Urinalysis (Nursing)

by Rhonda Lawes, PhD, RN

My Notes
  • Required.
Save Cancel
    Learning Material 2
    • PDF
      Nursing Assessment Renal Function.pdf
    • PDF
      Download Lecture Overview
    Report mistake

    00:01 Now, let's take a look at a urinalysis of one of the important test of assessing renal function.

    00:07 An in-depth assessment of a urine sample by a train lab or health care professional can tell you a lot of information about your patients.

    00:14 We can use it to assess for a UTI a urinary tract infection kidney problems or even diabetes.

    00:21 Now the healthcare provider may want to sample a first void.

    00:25 That means you're going to ask the patient to do the urine sample at home if they're an outpatient or in the hospital.

    00:30 But it needs to be the first void.

    00:32 That's when they get up in the morning the first time they pee that's what we're looking for because it's more concentrated.

    00:39 So if that's what the healthcare provider wants will usually include that in the order.

    00:43 Now a clean catch urine sample might also be required that requires teaching the patient how to clean their urinary tract area, and that will have to start their stream.

    00:53 Stop it then put the cup underneath and get a clean catch urine sample.

    00:58 We're trying to avoid getting all the skin cells or other floor into the urine sample by cleaning the area very well starting a stream stop it and then getting a sample.

    01:08 Now we can diagnose some kidney problems with a urinalysis like chronic glomerulonephritis, nephrotic syndrome, acute glomerulonephritis, rapidly progressing glomerulonephritis, or asymptomatic hematuria or proteinuria.

    01:23 So these diagnosis can be hinted that were supported by looking at a urine analysis because the urine Calluses looks at color.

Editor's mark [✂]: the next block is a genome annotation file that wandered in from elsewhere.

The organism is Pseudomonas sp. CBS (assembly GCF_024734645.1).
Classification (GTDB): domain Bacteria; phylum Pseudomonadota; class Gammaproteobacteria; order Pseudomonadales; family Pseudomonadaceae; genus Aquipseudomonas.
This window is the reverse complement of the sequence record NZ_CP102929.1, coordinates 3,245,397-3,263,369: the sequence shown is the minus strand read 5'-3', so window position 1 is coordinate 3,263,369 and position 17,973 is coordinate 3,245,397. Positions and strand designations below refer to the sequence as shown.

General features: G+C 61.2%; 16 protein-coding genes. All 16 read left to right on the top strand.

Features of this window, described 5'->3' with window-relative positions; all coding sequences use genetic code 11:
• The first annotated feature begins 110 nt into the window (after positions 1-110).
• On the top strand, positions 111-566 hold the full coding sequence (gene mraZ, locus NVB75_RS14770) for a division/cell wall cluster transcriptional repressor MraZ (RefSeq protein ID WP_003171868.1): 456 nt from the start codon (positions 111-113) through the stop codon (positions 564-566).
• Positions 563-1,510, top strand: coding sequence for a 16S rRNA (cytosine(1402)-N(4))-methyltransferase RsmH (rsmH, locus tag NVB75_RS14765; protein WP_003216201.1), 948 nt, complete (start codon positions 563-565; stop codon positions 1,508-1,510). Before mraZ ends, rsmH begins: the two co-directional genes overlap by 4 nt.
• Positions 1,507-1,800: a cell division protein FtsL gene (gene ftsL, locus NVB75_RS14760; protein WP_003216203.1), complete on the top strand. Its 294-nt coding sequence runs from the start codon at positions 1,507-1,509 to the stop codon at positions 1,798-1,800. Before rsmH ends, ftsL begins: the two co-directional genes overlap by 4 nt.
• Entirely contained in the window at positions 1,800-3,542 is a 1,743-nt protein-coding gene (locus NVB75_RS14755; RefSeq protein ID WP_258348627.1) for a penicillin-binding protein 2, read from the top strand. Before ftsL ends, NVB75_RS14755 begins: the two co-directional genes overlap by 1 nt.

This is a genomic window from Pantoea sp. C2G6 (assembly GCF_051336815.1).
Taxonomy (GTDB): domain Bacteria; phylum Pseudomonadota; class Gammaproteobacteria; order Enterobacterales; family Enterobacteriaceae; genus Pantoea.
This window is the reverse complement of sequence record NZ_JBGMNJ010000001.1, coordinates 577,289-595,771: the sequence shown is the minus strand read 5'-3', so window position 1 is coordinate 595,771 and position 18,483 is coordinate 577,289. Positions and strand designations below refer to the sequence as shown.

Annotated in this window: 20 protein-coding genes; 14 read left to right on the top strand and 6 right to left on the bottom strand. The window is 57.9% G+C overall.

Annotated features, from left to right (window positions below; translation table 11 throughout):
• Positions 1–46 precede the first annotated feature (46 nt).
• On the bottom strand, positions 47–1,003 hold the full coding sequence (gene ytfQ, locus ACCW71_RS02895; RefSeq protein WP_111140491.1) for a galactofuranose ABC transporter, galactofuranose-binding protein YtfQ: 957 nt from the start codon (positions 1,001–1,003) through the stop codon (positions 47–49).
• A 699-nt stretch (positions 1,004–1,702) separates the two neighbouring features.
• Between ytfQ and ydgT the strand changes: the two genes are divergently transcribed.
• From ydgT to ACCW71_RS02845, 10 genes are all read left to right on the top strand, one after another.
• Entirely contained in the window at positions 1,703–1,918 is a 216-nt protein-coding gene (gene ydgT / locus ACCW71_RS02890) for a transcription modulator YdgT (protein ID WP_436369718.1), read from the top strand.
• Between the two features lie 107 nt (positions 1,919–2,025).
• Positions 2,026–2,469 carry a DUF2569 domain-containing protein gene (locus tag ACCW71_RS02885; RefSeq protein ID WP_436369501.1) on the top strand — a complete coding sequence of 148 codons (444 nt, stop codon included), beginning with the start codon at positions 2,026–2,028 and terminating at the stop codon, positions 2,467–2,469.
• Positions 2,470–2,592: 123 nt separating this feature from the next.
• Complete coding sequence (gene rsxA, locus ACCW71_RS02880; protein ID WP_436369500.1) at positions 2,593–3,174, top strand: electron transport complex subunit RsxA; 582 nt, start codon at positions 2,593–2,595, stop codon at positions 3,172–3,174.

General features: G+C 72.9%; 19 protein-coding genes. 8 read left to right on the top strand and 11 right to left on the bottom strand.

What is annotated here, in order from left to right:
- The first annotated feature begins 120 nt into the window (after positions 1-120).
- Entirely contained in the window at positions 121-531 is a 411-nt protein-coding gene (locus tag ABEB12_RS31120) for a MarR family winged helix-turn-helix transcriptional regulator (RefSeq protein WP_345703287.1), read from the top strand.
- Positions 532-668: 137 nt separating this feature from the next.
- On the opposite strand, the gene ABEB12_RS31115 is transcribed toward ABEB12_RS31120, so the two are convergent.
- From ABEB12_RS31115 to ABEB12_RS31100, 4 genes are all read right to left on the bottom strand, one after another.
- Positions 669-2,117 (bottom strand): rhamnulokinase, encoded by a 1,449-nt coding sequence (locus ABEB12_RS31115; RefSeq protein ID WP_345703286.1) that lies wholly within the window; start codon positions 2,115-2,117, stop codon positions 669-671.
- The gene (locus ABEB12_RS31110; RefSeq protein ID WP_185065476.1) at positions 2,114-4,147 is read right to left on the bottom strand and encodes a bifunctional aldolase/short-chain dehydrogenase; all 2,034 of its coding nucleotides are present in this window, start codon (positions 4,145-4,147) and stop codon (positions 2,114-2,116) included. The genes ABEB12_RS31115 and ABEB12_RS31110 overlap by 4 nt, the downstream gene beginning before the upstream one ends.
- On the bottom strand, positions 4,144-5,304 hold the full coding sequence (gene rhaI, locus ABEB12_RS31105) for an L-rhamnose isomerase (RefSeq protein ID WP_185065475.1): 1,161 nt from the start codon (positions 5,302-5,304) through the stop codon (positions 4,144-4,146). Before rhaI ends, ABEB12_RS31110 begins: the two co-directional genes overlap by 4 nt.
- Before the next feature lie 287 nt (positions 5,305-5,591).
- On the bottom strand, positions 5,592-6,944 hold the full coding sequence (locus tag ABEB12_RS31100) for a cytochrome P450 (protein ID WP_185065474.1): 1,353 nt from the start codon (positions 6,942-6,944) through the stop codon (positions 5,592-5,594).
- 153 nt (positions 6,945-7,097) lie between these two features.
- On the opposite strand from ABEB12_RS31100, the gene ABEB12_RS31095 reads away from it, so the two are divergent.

01:32 First of all, yeah, seriously, but actually look at the urine sample and then identify the type of color.

    01:39 The look at the appearance the hold it up and see is it clear or is a cloudy.

    01:43 Urine without problems should be clear if there's floating kind of hazy milky substance in it.

    01:51 Then that's considered cloudy and usually a sign of some type of infection.

    01:55 Also will look at the odor.

    01:57 This would not be my favorite job to get to smell the urine, because there's some pretty intense smells that can be made.

    02:04 So first of all, we're going to do an overall kind of big picture view of the urine, the color, the appearance, and the odor Next we can look at the pH level.

    02:15 Remember the kidneys are very involved in acid-base Balance.

    02:18 So knowing the pH of the urine will also help us, Now that's not all as they say in most infomercials also tell us about the presence of blood, extra protein glucose, ketones, bilirubin, Um cells, crystals, cast which are these weird kind of protein shapes.

    02:34 We'll talk about those later bacteria or other germs.

    02:39 Okay.

    02:39 So (shoosh) that others category is really really big.

    02:44 So I want to go back and review the first three things we talked about color, appearance and odor, right? Now we're getting a little more detail when we talk about pH level and then all the other stuff that could be present in the urine.